My Hero Academia is shaping shonen manga for a new generation. The previous volumes of the series have subverted old tropes for heroes and rivals and created new ones. Volume 24 of the series from Kohei Horikoshi began a new arc: Villains. When it comes to villains in shonen, they’re rarely terrifying because they’re not fleshed out. Powerful? Yes. Sympathetic? No, not really. Devastating? Well of course, they have to be. It would be boring if our overpowered hero didn’t look like they’re on the ropes. We rarely see deep dives into their psyche and motivations. With My Hero Academia Volume 25, Horikoshi completes building his villain, 235 chapters in the making: Tomura Shigaraki. Volume 25 stands out as truly excellent, even among the other novels of this great manga.
My Hero Academia Volume 25 is published in English by VIZ Media through their Shonen Jump imprint and is written and illustrated by Horikoshi. The English edition is translated by Caleb Cook, with lettering and touch-up art by John Hunt. This volume encompasses volumes 236 to 246 and continues the villains arc from volume 24of the series. We get to see the ending of the terrifying moment when Tomura’s Quirk manifested and how All for One was the only one able to speak to the broken young boy’s heart. The consequences of that fateful meeting play out in the present as Tomura and Re-Destro, the leader of the Meta Liberation Army, battle for supremacy over the villains and the MLA.
The grandson of one of One For All’s previous holders, Shigaraki was born into a family with a father who despised heroes, Quirks, and the complications that come from them. While Shigaraki wanted to become a hero, his father attempted beat the notions out of him until one day, his devastating destruction powers surfaced. To put it in simplest turns, everything Shigaraki touches turns to dust. The family dog, his sister, his mother, everything around him. This volume is split into two sections. The first section focuses on the villains, focusing on Shigaraki. The second section focuses on Deku, Kacchan, and Shoto as they start their training with Endeavor.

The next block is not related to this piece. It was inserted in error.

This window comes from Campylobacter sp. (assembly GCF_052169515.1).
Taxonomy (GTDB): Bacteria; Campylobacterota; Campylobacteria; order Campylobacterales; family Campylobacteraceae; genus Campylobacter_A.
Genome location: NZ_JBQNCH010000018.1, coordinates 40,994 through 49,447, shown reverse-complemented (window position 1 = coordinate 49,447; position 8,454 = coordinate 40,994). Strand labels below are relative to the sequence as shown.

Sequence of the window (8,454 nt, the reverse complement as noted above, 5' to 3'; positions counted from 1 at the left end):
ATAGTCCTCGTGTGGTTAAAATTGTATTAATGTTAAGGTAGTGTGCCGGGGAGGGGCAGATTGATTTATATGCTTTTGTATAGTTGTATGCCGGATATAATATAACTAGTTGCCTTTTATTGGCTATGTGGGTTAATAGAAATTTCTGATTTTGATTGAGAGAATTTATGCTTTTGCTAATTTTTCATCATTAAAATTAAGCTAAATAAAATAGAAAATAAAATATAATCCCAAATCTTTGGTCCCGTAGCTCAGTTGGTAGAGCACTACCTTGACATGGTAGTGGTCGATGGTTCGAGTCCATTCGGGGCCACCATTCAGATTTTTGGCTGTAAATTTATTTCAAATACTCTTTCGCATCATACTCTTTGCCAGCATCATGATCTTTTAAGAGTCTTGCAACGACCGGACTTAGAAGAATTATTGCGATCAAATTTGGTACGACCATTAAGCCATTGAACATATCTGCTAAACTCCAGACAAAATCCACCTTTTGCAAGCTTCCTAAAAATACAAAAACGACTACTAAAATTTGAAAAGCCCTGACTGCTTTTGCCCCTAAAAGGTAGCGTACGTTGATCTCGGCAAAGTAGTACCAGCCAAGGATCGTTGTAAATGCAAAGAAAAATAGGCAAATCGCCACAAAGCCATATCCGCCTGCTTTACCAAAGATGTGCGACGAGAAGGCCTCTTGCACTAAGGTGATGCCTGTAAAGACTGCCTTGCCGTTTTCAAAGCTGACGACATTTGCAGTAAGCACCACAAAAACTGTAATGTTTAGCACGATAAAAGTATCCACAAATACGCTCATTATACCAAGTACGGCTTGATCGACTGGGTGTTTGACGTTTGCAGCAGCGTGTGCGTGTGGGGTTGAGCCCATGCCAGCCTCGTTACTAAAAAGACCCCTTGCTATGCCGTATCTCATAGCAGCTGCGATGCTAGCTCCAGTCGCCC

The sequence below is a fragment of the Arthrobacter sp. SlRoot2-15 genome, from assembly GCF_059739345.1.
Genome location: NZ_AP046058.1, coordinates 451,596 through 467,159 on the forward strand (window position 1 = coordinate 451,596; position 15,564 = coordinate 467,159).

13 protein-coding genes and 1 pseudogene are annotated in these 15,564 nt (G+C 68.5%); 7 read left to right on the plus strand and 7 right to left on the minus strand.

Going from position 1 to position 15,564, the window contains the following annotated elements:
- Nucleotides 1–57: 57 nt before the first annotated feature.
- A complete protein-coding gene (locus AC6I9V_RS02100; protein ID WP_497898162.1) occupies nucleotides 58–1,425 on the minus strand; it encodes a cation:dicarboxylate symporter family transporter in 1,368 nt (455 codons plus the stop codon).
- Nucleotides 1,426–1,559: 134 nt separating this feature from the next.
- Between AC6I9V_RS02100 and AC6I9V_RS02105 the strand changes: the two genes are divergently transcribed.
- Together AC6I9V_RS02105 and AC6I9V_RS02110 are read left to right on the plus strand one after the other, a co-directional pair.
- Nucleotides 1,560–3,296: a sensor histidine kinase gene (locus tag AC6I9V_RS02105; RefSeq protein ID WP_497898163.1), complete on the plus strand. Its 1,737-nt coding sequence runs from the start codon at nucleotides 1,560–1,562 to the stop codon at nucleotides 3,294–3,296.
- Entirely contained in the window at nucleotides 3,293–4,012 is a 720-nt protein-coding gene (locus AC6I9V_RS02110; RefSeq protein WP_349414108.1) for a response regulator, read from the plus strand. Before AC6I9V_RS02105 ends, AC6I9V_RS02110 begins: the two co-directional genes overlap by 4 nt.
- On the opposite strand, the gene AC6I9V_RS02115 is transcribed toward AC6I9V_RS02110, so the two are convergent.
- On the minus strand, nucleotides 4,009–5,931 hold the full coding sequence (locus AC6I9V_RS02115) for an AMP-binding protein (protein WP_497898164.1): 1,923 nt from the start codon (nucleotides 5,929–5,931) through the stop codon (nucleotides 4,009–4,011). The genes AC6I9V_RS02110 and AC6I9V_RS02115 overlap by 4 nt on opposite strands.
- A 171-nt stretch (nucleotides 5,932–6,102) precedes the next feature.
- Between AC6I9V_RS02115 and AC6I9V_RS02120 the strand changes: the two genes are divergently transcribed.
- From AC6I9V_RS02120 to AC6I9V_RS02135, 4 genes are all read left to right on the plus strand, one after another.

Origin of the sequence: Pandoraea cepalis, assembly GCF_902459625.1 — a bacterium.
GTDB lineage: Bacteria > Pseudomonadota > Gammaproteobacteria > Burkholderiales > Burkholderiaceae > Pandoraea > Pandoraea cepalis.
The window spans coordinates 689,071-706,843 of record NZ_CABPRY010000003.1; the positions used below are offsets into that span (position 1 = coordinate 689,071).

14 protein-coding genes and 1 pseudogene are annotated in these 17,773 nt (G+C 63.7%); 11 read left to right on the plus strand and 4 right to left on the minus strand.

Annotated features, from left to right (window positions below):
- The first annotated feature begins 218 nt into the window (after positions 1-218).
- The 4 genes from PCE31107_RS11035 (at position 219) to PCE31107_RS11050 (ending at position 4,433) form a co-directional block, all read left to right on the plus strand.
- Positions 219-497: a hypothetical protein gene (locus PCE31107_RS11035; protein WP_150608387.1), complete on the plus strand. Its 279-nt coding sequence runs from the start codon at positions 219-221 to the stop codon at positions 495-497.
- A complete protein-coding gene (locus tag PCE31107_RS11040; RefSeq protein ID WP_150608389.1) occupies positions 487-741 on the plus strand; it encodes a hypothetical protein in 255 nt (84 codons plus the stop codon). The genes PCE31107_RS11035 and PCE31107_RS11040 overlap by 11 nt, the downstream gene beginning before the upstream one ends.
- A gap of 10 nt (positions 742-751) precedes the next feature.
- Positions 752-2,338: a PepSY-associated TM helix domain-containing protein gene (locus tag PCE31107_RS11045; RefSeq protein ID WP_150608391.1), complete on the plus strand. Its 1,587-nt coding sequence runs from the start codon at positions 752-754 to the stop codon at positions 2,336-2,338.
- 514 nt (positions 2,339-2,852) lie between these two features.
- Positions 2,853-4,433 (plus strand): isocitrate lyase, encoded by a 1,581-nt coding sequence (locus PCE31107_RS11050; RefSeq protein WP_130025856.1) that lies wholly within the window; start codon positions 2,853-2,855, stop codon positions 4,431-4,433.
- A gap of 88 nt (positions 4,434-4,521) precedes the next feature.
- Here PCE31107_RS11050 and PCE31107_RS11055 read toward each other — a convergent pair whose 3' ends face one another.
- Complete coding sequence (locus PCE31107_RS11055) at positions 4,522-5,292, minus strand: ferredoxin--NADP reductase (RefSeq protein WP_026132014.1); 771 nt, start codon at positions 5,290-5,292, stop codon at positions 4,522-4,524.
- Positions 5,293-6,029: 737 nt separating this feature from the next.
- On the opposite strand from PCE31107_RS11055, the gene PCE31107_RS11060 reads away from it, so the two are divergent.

The heroes’ section of this volume is good and well worth the read. However, it’s Horikoshi’s take on becoming a villain that makes this volume outstanding. This narrative solidifies My Hero Academia as one of the strongest shonen titles to date. The dynamics of the different villains interacting with the members of the MLA really highlight that Horikoshi’s writing strength is writing darker themes of power. The narrative of Hawks infiltrating their ranks drives this assessment home. This is not a knock to his hero’s story. We can really see his passion when crafting evil.
Horikoshi knows how to build a villain. Horkoshi deftly pulls us into sympathy for Shigaraki’s past. Once we really start to feel for the poor child, he turns that empathy against us by showcasing the malice building up in the young Shigaraki’s heart. In the villain’s final act of familial destruction, it’s clear that he wants to kill his father. He accidentally killed his mother and sister, but he actually wants to murder his own father. This shift undercuts what the reader thinks is sad happenstance, and makes us question whether he always planned on murdering his family.
Hirokoshi’s art remains inventive and his use of grayscale builds atmosphere and tension unlike other mangaka, especially in the opening chapters. His ability to balance the art and narrative of hope and progress in the young heroes’ careers with the darkness and death in Shigaraki’s story is unparalleled. It showcases his knowledge of crafting a narrative that is both multifaceted and dynamic. In Horikoshi’s My Hero Academia Volume 25, you see the rare quality of managing storylines with different tones so that the whole volume feels cohesive. At the same time, the pace of this volume feel active, like we are witnessing important things in both storylines.
Overall, My Hero Academia Volume 25 reaffirms my love of the series and Horikoshi as a writer. The darkness of this volume, coupled with the small hope provided by the hero training, makes the volume sing. Having caught up on the individual chapters – now at chapter 286 via the Shonen Jump App – I know the hope is about to fade and I can’t wait for volume 26.
My Hero Academia Volume 25 is available from booksellers October 6, 2020.
My Hero Academia Volume 25
Overall, My Hero Academia Volume 25 reaffirms my love of the series and Horikoshi as a writer. The darkness of this volume, coupled with the small hope provided by the hero training, makes the volume sing.
Kate is co-founder, EIC, and CCO of BWT. She’s also a Certified Rotten Tomatoes Critic, host, and creator of our flagship podcast, But Why Tho? and Did You Have To?. She also manages all PR relationships for comics, manga, film, TV, and anime. She has an MA in Cultural Anthropology and Religious Studies focusing on how pop culture impacts society.